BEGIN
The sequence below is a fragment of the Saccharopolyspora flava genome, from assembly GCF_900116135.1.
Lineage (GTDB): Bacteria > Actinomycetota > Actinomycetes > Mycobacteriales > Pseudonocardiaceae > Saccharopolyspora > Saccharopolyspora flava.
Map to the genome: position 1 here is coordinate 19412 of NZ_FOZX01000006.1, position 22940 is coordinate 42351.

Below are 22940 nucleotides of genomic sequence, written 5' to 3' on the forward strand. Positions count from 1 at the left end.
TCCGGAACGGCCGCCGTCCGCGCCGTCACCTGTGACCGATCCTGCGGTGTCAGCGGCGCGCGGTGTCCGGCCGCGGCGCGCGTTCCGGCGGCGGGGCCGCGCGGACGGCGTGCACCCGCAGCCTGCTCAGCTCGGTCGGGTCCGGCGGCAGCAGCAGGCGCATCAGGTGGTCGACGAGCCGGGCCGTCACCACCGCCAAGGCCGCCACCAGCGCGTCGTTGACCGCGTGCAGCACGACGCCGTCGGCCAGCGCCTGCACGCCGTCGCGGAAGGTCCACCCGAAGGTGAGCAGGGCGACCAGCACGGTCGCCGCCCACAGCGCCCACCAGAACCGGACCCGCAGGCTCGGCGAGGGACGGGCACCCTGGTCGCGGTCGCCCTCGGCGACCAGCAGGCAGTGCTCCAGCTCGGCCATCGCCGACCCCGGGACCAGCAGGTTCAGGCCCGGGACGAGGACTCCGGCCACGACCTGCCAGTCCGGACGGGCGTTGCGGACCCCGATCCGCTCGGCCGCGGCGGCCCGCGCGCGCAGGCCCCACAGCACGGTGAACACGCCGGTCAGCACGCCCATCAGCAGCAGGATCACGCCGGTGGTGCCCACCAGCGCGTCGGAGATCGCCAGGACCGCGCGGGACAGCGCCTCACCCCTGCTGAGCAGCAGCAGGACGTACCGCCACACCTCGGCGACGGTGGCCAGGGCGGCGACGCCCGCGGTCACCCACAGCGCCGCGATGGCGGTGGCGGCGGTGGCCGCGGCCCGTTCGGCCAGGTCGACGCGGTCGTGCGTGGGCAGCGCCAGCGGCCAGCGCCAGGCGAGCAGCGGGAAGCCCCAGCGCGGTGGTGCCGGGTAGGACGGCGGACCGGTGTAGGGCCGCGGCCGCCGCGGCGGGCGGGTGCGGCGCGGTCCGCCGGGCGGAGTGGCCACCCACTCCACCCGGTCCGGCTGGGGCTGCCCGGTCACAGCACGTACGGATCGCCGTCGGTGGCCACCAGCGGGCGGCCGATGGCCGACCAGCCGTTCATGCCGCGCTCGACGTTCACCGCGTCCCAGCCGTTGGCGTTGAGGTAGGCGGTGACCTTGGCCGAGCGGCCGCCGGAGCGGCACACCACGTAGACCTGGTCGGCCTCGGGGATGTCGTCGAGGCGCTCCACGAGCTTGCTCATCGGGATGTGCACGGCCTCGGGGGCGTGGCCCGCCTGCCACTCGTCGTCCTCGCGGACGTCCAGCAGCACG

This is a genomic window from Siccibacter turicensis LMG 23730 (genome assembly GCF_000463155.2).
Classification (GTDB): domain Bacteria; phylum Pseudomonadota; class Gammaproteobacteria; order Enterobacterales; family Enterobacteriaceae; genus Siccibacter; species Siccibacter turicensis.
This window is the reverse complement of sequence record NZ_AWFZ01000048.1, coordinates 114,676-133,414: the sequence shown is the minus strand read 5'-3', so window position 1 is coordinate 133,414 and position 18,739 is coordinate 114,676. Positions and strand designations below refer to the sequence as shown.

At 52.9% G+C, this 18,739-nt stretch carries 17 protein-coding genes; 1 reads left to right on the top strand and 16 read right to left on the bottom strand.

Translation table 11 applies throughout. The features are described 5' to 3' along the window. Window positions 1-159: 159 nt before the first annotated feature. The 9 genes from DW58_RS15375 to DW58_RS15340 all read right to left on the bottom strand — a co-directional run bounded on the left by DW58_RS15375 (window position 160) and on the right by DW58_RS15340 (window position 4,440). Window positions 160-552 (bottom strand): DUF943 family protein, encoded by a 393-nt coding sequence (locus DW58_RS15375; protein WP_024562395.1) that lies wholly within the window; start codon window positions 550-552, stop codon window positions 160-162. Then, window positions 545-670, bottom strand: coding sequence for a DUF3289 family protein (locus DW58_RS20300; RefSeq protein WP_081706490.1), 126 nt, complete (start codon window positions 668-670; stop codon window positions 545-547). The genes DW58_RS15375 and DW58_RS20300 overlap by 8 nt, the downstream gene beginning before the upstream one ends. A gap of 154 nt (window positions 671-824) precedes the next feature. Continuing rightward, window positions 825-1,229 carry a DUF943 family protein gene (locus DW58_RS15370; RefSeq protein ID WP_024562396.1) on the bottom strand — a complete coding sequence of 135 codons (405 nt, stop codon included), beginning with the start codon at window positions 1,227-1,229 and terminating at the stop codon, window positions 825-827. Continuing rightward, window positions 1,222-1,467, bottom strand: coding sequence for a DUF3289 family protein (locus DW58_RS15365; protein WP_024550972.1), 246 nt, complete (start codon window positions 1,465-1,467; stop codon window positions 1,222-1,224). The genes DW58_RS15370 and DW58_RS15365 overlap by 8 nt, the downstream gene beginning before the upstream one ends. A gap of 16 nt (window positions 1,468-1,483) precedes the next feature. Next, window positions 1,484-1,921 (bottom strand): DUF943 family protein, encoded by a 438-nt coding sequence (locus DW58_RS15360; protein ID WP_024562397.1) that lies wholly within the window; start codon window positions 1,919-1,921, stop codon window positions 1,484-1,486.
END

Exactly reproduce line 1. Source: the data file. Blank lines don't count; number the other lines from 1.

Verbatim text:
The sequence below is a fragment of the Saccharopolyspora flava genome, from assembly GCF_900116135.1.